Conflict has always been the main recipe of effective storytelling. It’s the necessary tool that draws the audience’s attention through the hero’s myriad struggles, and by the end, it’s because of conflict that we see an ending worthy of our time.
William Faulkner once said that the only thing worth writing about is the human heart in conflict within itself. In football, the only thing worth playing for is the conflict between winning and losing. In the Premier League, arguably the most entertaining league in the world, there are naturally other things at stake, but it seems to me that too many headlines this season are focused on the title race between Arsenal and Manchester City, or the adorned Champions League spots and the battle for them.
Don’t get me wrong: there’s nothing wrong with this spotlight. It is important to celebrate the chase of perfection, because, in the end, victory is the ultimate elixir and, right now, the trophy hunt and European chase are tasty affairs.
But what if I told you there was an even more dramatic story happening slightly lower down the table? A story of conflict that’s so tense, unpredictable and nerve-wracking with not just two or three protagonists, but almost half the league? We’re talking about a full Shakespearean ensemble full of desperate, anxious clubs doing everything in their power to climb out of this well.
Welcome to this season’s relegation battle, which is currently as dramatic as it is unpredictable. This is the best soap opera you’re not watching, and if you’re a neutral, there’s nothing to do but sit back and enjoy. If you’re a supporter, then you have my absolute commiserations. As a lifelong Aston Villa fan, I remember those battles too well — it’s not like they are too far in memory — and they are agonizing. It’s probably the best way to lose weight, to be honest. So believe me, supporters of these clubs I am about to mention, I deeply empathize.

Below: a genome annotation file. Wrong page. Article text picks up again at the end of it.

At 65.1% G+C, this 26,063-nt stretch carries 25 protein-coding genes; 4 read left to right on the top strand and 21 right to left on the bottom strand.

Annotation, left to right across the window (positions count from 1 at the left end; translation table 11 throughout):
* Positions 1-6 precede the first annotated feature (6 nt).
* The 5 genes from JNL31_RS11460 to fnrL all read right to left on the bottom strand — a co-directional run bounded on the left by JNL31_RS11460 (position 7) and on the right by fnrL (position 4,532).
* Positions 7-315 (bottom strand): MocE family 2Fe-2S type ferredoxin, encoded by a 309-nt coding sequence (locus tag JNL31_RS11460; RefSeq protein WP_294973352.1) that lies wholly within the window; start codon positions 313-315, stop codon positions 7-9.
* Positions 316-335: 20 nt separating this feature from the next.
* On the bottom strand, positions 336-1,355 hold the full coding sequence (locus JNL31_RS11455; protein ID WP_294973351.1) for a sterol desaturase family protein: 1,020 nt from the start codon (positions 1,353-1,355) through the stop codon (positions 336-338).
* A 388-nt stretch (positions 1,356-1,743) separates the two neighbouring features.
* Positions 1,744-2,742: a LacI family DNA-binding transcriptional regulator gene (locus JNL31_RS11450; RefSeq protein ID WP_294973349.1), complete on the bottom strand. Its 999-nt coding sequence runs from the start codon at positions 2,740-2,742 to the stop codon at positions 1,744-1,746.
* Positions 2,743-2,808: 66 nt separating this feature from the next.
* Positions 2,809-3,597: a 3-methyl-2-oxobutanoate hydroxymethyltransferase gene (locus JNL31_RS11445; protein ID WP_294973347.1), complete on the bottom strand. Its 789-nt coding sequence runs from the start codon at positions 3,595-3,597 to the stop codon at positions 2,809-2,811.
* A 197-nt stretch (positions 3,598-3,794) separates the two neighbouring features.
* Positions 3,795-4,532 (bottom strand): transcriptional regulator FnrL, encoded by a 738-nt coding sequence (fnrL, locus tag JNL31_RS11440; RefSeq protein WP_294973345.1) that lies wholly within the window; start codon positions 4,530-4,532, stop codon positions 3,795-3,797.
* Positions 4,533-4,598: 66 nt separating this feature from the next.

Everyone else? Sit back, relax and let me walk you through this season’s Premier League survival race, the most anticipated, unpredictable telenovela of the season.
Normally, the conversation surrounding the bottom three for relegation focuses on four or even five teams who might fall victim to this plot twist — and, in the past, this excruciatingly agonizing survival dogfight has included some last-day gasping conclusions. In the Premier League’s debut season in 1992-93, for example, on the final day there was a three-way tie for the final relegation spot after Middlesbrough and Nottingham Forest had been confirmed for the drop. Southampton, Oldham Athletic and Crystal Palace were in the trenches running out of hope when, by the end, Oldham defeated the Saints 4-3 and Palace, who lost 3-0 to Arsenal, went down on goal difference.
It was quite the introduction for the Premier League. This season, however, might just set us up for the Premier League’s version of Super Smash Bros., and at this point, I have no idea who is going down. Anyone who says the contrary is straight-up lying.
It’s fair to say that the current table is fairly split from first (Arsenal on 63 points) to 11th (Aston Villa on 34 points). It’s not because of my undying, biased wish for Villa to be in the top half: it’s just pure numbers. After Villa, there is a seven-point gap. It may not sound like the most overwhelming opening, but it is significant due to the fact that the teams below are legitimately aching for points, and their gap differential to the bottom is closer than the one to reach the top half.
Let me break it down for you. Just six points separate 12th (Crystal Palace) and 20th (Bournemouth). Six points. That’s two victories among an ocean of eight teams. No club involved in this scrap has won more than seven matches all season and despite sporadic signs of life from certain clubs, there is no consistency.
One thing is for certain: three teams will drop to the Championship. The question, however, falls on who can overcome the fixtures, match by match. To echo the great Muhammad Ali: “It isn’t the mountains ahead to climb that wear you out — it’s the pebble in your shoe.” These teams have multiple pebbles to deal with.
Let’s take a look at each fighter and what can be expected.
Crystal Palace: 12th place
– Situation: 27 points from 25 games
– Goal difference: -11
– Form (most recent game first): L-D-D-D-L
I don’t really know what to make of Palace, who not too long ago looked like an exciting developmental project under Patrick Vieira. They have a plethora of talent, but at times it seems raw and disjointed. Whenever the borderline unplayable Wilfried Zaha doesn’t play, that absence is keenly felt. Aside from that, it’s the fact that they have not won a single game in 2023 nor scored more than one goal in a match this year, and that’s worrying.